An Air Force CV-22 Osprey aircraft parks at Yokota Air Base, Japan, Wednesday, May 30, 2018.

An Air Force CV-22 Osprey aircraft parks at Yokota Air Base, Japan, Wednesday, May 30, 2018. (Allen Onstott/Stars and Stripes)

YOKOTA AIR BASE, Japan — Five U.S. CV-22 Osprey tiltrotor aircraft are back in Tokyo for a short break before resuming training elsewhere in the region, the Air Force said.

The Ospreys, part of a Special Operations squadron of 10 aircraft, first arrived at Yokota in early April but departed soon after for training that officials said would last several months.

“The CV-22s will spend a short time at Yokota before departing for further training around the region,” Air Force spokeswoman Kaori Matsukasa said in an email Wednesday. “When they return from training, they will continue to operate from Yokota.”

The aircraft — which can take off like helicopters, then tilt their rotors to fly long distances as fixed-wing planes — have attracted intense interest in Japan.

Activists have focused on accidents, including an emergency landing by a Marine Corps MV-22B Osprey in waters off Okinawa in 2016. The service operates 24 MV-22Bs out of Marine Corps Air Station Futenma on the southern island prefecture.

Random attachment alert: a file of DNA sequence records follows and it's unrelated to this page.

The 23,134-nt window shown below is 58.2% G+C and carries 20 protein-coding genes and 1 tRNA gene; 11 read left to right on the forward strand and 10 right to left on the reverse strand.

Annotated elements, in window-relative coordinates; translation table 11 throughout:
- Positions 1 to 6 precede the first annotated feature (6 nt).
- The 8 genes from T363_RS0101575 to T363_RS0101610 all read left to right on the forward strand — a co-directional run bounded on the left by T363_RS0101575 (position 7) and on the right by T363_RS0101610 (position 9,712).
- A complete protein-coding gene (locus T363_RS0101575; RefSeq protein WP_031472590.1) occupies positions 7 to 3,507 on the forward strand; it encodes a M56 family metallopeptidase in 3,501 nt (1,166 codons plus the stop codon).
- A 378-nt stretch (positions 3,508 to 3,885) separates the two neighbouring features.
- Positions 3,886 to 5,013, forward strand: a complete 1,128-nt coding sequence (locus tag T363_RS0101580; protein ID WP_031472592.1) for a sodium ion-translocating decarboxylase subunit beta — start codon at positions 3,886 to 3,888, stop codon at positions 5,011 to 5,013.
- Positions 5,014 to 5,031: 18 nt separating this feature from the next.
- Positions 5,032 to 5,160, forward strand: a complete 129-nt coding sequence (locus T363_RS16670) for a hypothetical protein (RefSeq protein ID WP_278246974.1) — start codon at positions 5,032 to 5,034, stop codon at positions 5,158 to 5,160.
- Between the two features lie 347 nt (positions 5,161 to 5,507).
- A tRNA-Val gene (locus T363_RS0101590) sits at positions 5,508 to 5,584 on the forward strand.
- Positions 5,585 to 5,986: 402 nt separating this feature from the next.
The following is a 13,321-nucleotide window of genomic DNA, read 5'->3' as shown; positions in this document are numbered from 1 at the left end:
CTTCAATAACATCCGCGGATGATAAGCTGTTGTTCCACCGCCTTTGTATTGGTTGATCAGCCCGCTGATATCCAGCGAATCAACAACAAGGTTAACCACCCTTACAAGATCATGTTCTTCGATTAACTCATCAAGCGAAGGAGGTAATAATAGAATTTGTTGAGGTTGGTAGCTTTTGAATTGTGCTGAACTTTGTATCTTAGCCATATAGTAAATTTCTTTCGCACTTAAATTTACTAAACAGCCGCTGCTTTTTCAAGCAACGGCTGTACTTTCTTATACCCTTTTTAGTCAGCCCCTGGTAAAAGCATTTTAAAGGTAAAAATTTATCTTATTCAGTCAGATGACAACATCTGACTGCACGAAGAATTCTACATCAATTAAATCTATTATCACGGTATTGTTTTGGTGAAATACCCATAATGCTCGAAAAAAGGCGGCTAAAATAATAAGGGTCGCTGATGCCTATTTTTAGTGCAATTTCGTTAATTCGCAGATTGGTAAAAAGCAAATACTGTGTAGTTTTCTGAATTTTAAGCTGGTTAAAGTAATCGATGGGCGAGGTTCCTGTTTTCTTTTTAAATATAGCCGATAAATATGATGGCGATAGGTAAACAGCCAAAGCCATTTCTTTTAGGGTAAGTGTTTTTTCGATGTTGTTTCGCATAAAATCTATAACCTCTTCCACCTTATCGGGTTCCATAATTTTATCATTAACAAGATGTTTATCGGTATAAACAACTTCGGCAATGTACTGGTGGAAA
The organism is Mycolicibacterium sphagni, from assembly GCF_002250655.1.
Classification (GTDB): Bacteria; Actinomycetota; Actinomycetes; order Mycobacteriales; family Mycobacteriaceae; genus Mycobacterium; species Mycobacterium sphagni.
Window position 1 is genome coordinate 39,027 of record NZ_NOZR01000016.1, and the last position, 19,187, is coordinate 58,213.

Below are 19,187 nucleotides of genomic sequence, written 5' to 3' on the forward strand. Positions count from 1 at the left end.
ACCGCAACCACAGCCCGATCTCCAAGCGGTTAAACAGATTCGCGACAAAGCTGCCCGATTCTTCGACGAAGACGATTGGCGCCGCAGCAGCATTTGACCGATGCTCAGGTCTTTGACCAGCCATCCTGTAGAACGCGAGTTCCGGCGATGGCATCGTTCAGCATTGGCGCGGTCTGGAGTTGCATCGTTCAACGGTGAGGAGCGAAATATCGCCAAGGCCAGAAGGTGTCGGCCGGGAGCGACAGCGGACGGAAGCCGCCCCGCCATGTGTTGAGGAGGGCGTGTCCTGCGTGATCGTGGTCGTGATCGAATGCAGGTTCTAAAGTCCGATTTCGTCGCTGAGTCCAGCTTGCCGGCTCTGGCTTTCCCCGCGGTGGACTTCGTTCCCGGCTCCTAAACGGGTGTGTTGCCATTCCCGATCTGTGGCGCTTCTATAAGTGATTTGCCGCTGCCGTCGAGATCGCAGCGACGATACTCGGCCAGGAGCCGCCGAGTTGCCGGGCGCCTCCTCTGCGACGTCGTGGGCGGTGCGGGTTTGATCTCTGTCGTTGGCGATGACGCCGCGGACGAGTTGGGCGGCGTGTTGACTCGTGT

Last week, Japanese Defense Minister Itsunori Onodera expressed concern about their safety after a report blamed heavy downwash for an MV-22 crash off Australia that killed three Marines last summer.

The Ospreys’ arrival at Yokota “addresses regional security concerns in line with the recently released 2018 National Defense Strategy and also provides a platform that can rapidly react to natural disasters or crises,” the Air Force said last month.

The Osprey squadron will initially bring only about 100 people to Yokota, but that number will grow to 450 as additional aircraft arrive, base officials have said.

Stars and Stripes correspondent Hana Kusumoto contributed to this report. Twitter: @SethRobson1

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Seth Robson is a Tokyo-based reporter who has been with Stars and Stripes since 2003. He has been stationed in Japan, South Korea and Germany, with frequent assignments to Iraq, Afghanistan, Haiti, Australia and the Philippines.

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